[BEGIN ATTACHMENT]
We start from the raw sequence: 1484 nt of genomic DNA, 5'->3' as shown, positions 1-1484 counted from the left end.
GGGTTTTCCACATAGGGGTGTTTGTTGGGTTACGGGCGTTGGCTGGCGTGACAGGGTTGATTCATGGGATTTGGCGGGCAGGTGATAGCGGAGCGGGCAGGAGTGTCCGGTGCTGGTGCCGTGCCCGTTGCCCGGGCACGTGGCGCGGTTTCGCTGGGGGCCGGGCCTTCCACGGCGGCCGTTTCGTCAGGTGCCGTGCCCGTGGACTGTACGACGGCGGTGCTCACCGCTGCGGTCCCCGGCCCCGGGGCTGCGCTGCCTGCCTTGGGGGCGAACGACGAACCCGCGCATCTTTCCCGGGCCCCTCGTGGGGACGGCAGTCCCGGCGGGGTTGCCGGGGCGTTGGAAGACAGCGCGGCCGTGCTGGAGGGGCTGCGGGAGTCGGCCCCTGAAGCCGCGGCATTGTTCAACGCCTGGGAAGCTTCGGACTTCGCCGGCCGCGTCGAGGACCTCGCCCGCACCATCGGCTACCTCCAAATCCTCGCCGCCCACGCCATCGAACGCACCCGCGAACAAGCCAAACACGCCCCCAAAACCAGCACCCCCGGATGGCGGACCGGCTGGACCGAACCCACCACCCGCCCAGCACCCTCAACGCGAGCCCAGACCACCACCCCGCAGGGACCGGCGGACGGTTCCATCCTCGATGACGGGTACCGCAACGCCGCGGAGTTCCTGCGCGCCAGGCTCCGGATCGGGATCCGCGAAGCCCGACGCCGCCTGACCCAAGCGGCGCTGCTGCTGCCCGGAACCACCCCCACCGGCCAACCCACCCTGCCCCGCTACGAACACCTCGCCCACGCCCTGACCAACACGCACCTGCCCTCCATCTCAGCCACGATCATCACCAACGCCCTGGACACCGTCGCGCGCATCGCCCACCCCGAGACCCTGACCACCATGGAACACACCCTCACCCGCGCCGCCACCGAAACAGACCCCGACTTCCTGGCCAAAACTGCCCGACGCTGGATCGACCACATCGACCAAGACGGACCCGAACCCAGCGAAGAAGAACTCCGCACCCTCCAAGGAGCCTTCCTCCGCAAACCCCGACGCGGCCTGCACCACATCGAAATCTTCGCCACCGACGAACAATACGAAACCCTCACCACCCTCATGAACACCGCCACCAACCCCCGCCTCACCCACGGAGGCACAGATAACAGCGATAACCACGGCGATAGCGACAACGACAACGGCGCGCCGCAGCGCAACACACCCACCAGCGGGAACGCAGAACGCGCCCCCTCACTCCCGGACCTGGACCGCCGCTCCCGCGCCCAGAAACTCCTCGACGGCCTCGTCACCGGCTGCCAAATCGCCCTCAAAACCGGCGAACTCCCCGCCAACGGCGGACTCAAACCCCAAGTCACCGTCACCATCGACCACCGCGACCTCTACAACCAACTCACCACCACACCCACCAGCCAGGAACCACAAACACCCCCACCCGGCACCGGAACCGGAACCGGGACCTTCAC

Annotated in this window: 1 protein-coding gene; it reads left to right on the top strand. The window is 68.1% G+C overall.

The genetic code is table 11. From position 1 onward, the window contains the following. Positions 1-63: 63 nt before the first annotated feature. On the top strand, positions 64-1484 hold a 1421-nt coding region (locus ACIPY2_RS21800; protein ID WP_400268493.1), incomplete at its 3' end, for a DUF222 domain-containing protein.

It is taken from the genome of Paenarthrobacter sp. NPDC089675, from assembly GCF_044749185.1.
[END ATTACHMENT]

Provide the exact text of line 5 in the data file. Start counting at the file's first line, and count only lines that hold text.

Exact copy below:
It is taken from the genome of Paenarthrobacter sp. NPDC089675, from assembly GCF_044749185.1.